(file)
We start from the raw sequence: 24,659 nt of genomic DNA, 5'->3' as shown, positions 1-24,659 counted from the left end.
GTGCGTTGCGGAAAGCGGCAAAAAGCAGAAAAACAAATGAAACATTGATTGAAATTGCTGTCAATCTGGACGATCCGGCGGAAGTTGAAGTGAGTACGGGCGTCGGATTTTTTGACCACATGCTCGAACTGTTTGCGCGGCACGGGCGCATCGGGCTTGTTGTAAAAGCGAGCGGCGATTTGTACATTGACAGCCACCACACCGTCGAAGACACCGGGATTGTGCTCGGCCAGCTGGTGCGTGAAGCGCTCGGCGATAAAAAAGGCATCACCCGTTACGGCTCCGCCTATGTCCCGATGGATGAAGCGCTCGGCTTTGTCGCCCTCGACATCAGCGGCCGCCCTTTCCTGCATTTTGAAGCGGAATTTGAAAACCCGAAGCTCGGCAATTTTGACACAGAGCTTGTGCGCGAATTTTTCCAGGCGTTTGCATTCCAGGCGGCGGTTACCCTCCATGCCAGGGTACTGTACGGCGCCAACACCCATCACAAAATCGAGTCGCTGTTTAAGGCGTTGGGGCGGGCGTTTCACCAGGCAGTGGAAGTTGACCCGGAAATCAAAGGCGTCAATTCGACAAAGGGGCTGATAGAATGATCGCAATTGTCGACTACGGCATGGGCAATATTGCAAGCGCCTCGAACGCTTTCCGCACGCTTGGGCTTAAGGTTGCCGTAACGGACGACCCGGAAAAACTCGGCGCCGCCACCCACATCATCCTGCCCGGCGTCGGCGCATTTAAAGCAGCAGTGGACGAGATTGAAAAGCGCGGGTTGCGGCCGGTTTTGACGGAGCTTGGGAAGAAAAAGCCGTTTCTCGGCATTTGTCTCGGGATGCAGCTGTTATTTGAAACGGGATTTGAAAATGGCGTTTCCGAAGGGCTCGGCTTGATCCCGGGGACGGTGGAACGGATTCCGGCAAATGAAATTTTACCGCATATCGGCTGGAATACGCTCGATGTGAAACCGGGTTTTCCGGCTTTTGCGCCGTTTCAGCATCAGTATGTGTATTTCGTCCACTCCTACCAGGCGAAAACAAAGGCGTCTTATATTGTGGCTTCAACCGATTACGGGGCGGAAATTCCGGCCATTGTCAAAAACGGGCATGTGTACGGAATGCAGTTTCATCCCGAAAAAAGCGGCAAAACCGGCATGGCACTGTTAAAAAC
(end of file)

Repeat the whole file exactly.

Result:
We start from the raw sequence: 24,659 nt of genomic DNA, 5'->3' as shown, positions 1-24,659 counted from the left end.
GTGCGTTGCGGAAAGCGGCAAAAAGCAGAAAAACAAATGAAACATTGATTGAAATTGCTGTCAATCTGGACGATCCGGCGGAAGTTGAAGTGAGTACGGGCGTCGGATTTTTTGACCACATGCTCGAACTGTTTGCGCGGCACGGGCGCATCGGGCTTGTTGTAAAAGCGAGCGGCGATTTGTACATTGACAGCCACCACACCGTCGAAGACACCGGGATTGTGCTCGGCCAGCTGGTGCGTGAAGCGCTCGGCGATAAAAAAGGCATCACCCGTTACGGCTCCGCCTATGTCCCGATGGATGAAGCGCTCGGCTTTGTCGCCCTCGACATCAGCGGCCGCCCTTTCCTGCATTTTGAAGCGGAATTTGAAAACCCGAAGCTCGGCAATTTTGACACAGAGCTTGTGCGCGAATTTTTCCAGGCGTTTGCATTCCAGGCGGCGGTTACCCTCCATGCCAGGGTACTGTACGGCGCCAACACCCATCACAAAATCGAGTCGCTGTTTAAGGCGTTGGGGCGGGCGTTTCACCAGGCAGTGGAAGTTGACCCGGAAATCAAAGGCGTCAATTCGACAAAGGGGCTGATAGAATGATCGCAATTGTCGACTACGGCATGGGCAATATTGCAAGCGCCTCGAACGCTTTCCGCACGCTTGGGCTTAAGGTTGCCGTAACGGACGACCCGGAAAAACTCGGCGCCGCCACCCACATCATCCTGCCCGGCGTCGGCGCATTTAAAGCAGCAGTGGACGAGATTGAAAAGCGCGGGTTGCGGCCGGTTTTGACGGAGCTTGGGAAGAAAAAGCCGTTTCTCGGCATTTGTCTCGGGATGCAGCTGTTATTTGAAACGGGATTTGAAAATGGCGTTTCCGAAGGGCTCGGCTTGATCCCGGGGACGGTGGAACGGATTCCGGCAAATGAAATTTTACCGCATATCGGCTGGAATACGCTCGATGTGAAACCGGGTTTTCCGGCTTTTGCGCCGTTTCAGCATCAGTATGTGTATTTCGTCCACTCCTACCAGGCGAAAACAAAGGCGTCTTATATTGTGGCTTCAACCGATTACGGGGCGGAAATTCCGGCCATTGTCAAAAACGGGCATGTGTACGGAATGCAGTTTCATCCCGAAAAAAGCGGCAAAACCGGCATGGCACTGTTAAAAAC